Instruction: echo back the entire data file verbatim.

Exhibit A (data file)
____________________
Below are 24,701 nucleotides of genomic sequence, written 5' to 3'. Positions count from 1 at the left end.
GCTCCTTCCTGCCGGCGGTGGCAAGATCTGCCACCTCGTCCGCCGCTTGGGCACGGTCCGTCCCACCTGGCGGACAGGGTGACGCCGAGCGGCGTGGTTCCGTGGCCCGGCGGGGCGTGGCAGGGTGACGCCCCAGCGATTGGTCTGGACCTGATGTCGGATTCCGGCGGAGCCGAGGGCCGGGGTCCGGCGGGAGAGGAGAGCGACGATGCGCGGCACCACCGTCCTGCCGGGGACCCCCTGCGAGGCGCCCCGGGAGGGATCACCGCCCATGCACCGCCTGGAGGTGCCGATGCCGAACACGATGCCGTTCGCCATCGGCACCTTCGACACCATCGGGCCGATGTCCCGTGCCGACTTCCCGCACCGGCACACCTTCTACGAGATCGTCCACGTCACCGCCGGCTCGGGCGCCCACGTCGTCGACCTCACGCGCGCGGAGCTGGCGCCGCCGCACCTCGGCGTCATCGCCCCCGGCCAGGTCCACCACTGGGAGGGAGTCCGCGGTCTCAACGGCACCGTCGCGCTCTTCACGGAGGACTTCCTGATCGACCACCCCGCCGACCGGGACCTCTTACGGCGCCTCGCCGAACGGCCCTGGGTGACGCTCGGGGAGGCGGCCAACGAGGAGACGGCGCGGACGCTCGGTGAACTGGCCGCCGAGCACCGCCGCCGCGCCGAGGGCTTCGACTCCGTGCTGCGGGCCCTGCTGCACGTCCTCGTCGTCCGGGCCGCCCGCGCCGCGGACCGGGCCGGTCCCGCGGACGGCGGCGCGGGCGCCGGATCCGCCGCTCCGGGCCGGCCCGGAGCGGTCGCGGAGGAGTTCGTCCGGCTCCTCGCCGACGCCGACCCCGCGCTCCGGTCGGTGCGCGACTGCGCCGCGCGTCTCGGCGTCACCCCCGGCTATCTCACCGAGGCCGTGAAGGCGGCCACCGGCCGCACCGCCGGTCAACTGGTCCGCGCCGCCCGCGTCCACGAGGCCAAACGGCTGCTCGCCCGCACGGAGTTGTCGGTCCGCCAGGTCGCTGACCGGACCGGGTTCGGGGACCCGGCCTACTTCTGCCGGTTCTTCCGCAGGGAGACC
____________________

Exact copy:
Below are 24,701 nucleotides of genomic sequence, written 5' to 3'. Positions count from 1 at the left end.
GCTCCTTCCTGCCGGCGGTGGCAAGATCTGCCACCTCGTCCGCCGCTTGGGCACGGTCCGTCCCACCTGGCGGACAGGGTGACGCCGAGCGGCGTGGTTCCGTGGCCCGGCGGGGCGTGGCAGGGTGACGCCCCAGCGATTGGTCTGGACCTGATGTCGGATTCCGGCGGAGCCGAGGGCCGGGGTCCGGCGGGAGAGGAGAGCGACGATGCGCGGCACCACCGTCCTGCCGGGGACCCCCTGCGAGGCGCCCCGGGAGGGATCACCGCCCATGCACCGCCTGGAGGTGCCGATGCCGAACACGATGCCGTTCGCCATCGGCACCTTCGACACCATCGGGCCGATGTCCCGTGCCGACTTCCCGCACCGGCACACCTTCTACGAGATCGTCCACGTCACCGCCGGCTCGGGCGCCCACGTCGTCGACCTCACGCGCGCGGAGCTGGCGCCGCCGCACCTCGGCGTCATCGCCCCCGGCCAGGTCCACCACTGGGAGGGAGTCCGCGGTCTCAACGGCACCGTCGCGCTCTTCACGGAGGACTTCCTGATCGACCACCCCGCCGACCGGGACCTCTTACGGCGCCTCGCCGAACGGCCCTGGGTGACGCTCGGGGAGGCGGCCAACGAGGAGACGGCGCGGACGCTCGGTGAACTGGCCGCCGAGCACCGCCGCCGCGCCGAGGGCTTCGACTCCGTGCTGCGGGCCCTGCTGCACGTCCTCGTCGTCCGGGCCGCCCGCGCCGCGGACCGGGCCGGTCCCGCGGACGGCGGCGCGGGCGCCGGATCCGCCGCTCCGGGCCGGCCCGGAGCGGTCGCGGAGGAGTTCGTCCGGCTCCTCGCCGACGCCGACCCCGCGCTCCGGTCGGTGCGCGACTGCGCCGCGCGTCTCGGCGTCACCCCCGGCTATCTCACCGAGGCCGTGAAGGCGGCCACCGGCCGCACCGCCGGTCAACTGGTCCGCGCCGCCCGCGTCCACGAGGCCAAACGGCTGCTCGCCCGCACGGAGTTGTCGGTCCGCCAGGTCGCTGACCGGACCGGGTTCGGGGACCCGGCCTACTTCTGCCGGTTCTTCCGCAGGGAGACC